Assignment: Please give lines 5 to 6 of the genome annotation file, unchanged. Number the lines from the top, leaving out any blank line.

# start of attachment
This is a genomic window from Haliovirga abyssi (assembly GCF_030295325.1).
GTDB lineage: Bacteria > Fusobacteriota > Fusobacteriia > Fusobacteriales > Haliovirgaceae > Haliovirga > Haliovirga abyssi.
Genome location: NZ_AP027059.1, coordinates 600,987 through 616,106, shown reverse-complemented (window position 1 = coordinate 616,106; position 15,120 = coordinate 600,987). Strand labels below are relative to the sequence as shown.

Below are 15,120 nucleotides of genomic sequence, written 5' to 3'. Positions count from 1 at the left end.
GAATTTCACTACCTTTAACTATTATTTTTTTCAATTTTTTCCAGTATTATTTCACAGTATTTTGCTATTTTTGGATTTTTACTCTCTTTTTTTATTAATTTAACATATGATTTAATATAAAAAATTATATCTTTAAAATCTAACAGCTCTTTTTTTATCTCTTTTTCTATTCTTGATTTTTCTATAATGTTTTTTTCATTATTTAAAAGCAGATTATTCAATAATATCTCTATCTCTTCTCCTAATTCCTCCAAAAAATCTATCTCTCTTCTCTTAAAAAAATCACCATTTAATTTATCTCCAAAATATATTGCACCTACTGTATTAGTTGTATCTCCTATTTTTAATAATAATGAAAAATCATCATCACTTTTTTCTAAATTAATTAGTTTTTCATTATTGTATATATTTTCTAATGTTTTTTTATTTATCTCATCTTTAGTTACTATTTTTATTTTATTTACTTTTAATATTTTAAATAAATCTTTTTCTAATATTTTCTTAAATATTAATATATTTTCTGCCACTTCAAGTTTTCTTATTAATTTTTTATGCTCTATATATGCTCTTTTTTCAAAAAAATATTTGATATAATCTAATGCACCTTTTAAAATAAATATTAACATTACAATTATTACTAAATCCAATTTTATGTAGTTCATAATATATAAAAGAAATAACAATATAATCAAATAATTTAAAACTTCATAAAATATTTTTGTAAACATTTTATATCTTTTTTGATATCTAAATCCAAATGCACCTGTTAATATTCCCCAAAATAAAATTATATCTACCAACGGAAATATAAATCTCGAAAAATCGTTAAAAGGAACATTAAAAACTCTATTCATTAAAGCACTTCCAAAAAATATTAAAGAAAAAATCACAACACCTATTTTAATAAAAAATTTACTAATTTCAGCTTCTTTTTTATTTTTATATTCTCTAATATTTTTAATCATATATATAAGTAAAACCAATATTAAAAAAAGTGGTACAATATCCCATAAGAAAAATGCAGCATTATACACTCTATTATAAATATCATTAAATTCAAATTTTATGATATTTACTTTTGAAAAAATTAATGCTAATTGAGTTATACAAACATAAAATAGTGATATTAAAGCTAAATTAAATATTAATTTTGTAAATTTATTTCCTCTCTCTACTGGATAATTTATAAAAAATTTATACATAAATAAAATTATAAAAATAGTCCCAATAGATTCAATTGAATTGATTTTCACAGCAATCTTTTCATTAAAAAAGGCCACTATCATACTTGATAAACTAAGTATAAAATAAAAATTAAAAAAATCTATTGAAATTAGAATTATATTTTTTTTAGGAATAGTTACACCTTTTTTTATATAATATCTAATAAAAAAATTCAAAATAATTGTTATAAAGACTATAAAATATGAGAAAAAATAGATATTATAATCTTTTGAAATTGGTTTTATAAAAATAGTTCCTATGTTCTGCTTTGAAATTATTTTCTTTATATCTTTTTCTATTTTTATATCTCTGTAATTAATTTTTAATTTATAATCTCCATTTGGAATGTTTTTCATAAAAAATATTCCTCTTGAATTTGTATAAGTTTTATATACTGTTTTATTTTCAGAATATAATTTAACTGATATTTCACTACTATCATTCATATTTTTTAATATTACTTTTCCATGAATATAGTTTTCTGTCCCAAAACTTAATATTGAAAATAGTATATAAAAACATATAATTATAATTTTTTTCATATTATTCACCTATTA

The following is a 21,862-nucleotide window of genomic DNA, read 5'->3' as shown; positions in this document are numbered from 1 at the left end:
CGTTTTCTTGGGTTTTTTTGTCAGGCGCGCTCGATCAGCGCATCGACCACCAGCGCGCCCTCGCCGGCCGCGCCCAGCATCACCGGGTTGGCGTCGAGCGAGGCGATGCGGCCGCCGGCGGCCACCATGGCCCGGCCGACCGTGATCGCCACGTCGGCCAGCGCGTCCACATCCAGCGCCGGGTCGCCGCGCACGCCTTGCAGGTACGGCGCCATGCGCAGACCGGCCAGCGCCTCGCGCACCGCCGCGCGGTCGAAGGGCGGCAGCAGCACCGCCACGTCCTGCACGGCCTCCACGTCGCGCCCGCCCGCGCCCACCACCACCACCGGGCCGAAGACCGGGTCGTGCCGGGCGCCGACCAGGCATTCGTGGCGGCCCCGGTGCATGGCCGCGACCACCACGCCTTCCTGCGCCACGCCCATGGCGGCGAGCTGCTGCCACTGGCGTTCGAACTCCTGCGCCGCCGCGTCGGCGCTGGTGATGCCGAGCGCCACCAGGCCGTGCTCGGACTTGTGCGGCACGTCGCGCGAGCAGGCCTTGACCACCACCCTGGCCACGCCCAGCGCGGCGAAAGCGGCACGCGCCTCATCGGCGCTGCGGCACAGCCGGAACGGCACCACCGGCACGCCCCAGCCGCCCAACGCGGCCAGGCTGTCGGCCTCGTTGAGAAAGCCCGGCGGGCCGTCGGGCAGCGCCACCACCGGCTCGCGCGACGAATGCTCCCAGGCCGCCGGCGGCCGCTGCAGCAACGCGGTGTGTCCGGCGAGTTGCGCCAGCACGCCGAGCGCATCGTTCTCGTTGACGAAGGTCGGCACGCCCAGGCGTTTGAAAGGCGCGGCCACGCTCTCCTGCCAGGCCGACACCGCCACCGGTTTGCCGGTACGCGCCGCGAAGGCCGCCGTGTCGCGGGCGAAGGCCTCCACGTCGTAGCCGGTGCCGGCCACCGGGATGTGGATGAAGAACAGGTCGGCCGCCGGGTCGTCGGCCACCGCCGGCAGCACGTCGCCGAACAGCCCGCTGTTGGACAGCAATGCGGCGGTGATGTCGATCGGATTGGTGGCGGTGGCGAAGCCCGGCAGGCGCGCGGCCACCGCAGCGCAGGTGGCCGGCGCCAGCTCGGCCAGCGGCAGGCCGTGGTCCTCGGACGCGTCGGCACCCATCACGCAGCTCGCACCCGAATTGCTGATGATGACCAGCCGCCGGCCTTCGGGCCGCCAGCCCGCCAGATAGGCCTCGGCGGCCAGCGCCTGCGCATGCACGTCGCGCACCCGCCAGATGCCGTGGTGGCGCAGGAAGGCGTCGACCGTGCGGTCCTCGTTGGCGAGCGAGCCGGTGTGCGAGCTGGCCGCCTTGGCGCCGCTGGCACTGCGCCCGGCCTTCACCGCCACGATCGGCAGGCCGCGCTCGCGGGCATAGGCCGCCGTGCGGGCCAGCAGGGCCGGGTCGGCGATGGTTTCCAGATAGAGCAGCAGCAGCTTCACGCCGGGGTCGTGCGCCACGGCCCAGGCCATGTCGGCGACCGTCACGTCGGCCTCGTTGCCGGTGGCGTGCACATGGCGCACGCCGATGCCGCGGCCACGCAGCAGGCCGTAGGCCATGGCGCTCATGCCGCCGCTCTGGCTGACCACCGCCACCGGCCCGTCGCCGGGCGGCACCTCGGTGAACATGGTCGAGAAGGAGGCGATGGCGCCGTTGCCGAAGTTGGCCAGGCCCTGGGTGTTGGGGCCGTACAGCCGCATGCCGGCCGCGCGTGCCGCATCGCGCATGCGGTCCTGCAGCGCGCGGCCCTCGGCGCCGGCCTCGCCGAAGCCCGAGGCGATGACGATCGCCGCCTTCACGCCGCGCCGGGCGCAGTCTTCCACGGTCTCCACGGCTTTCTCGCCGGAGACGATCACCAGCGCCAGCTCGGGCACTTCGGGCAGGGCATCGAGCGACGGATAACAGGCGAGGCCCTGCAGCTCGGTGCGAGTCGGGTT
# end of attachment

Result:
GAATTTCACTACCTTTAACTATTATTTTTTTCAATTTTTTCCAGTATTATTTCACAGTATTTTGCTATTTTTGGATTTTTACTCTCTTTTTTTATTAATTTAACATATGATTTAATATAAAAAATTATATCTTTAAAATCTAACAGCTCTTTTTTTATCTCTTTTTCTATTCTTGATTTTTCTATAATGTTTTTTTCATTATTTAAAAGCAGATTATTCAATAATATCTCTATCTCTTCTCCTAATTCCTCCAAAAAATCTATCTCTCTTCTCTTAAAAAAATCACCATTTAATTTATCTCCAAAATATATTGCACCTACTGTATTAGTTGTATCTCCTATTTTTAATAATAATGAAAAATCATCATCACTTTTTTCTAAATTAATTAGTTTTTCATTATTGTATATATTTTCTAATGTTTTTTTATTTATCTCATCTTTAGTTACTATTTTTATTTTATTTACTTTTAATATTTTAAATAAATCTTTTTCTAATATTTTCTTAAATATTAATATATTTTCTGCCACTTCAAGTTTTCTTATTAATTTTTTATGCTCTATATATGCTCTTTTTTCAAAAAAATATTTGATATAATCTAATGCACCTTTTAAAATAAATATTAACATTACAATTATTACTAAATCCAATTTTATGTAGTTCATAATATATAAAAGAAATAACAATATAATCAAATAATTTAAAACTTCATAAAATATTTTTGTAAACATTTTATATCTTTTTTGATATCTAAATCCAAATGCACCTGTTAATATTCCCCAAAATAAAATTATATCTACCAACGGAAATATAAATCTCGAAAAATCGTTAAAAGGAACATTAAAAACTCTATTCATTAAAGCACTTCCAAAAAATATTAAAGAAAAAATCACAACACCTATTTTAATAAAAAATTTACTAATTTCAGCTTCTTTTTTATTTTTATATTCTCTAATATTTTTAATCATATATATAAGTAAAACCAATATTAAAAAAAGTGGTACAATATCCCATAAGAAAAATGCAGCATTATACACTCTATTATAAATATCATTAAATTCAAATTTTATGATATTTACTTTTGAAAAAATTAATGCTAATTGAGTTATACAAACATAAAATAGTGATATTAAAGCTAAATTAAATATTAATTTTGTAAATTTATTTCCTCTCTCTACTGGATAATTTATAAAAAATTTATACATAAATAAAATTATAAAAATAGTCCCAATAGATTCAATTGAATTGATTTTCACAGCAATCTTTTCATTAAAAAAGGCCACTATCATACTTGATAAACTAAGTATAAAATAAAAATTAAAAAAATCTATTGAAATTAGAATTATATTTTTTTTAGGAATAGTTACACCTTTTTTTATATAATATCTAATAAAAAAATTCAAAATAATTGTTATAAAGACTATAAAATATGAGAAAAAATAGATATTATAATCTTTTGAAATTGGTTTTATAAAAATAGTTCCTATGTTCTGCTTTGAAATTATTTTCTTTATATCTTTTTCTATTTTTATATCTCTGTAATTAATTTTTAATTTATAATCTCCATTTGGAATGTTTTTCATAAAAAATATTCCTCTTGAATTTGTATAAGTTTTATATACTGTTTTATTTTCAGAATATAATTTAACTGATATTTCACTACTATCATTCATATTTTTTAATATTACTTTTCCATGAATATAGTTTTCTGTCCCAAAACTTAATATTGAAAATAGTATATAAAAACATATAATTATAATTTTTTTCATATTATTCACCTATTA

The following is a 21,862-nucleotide window of genomic DNA, read 5'->3' as shown; positions in this document are numbered from 1 at the left end: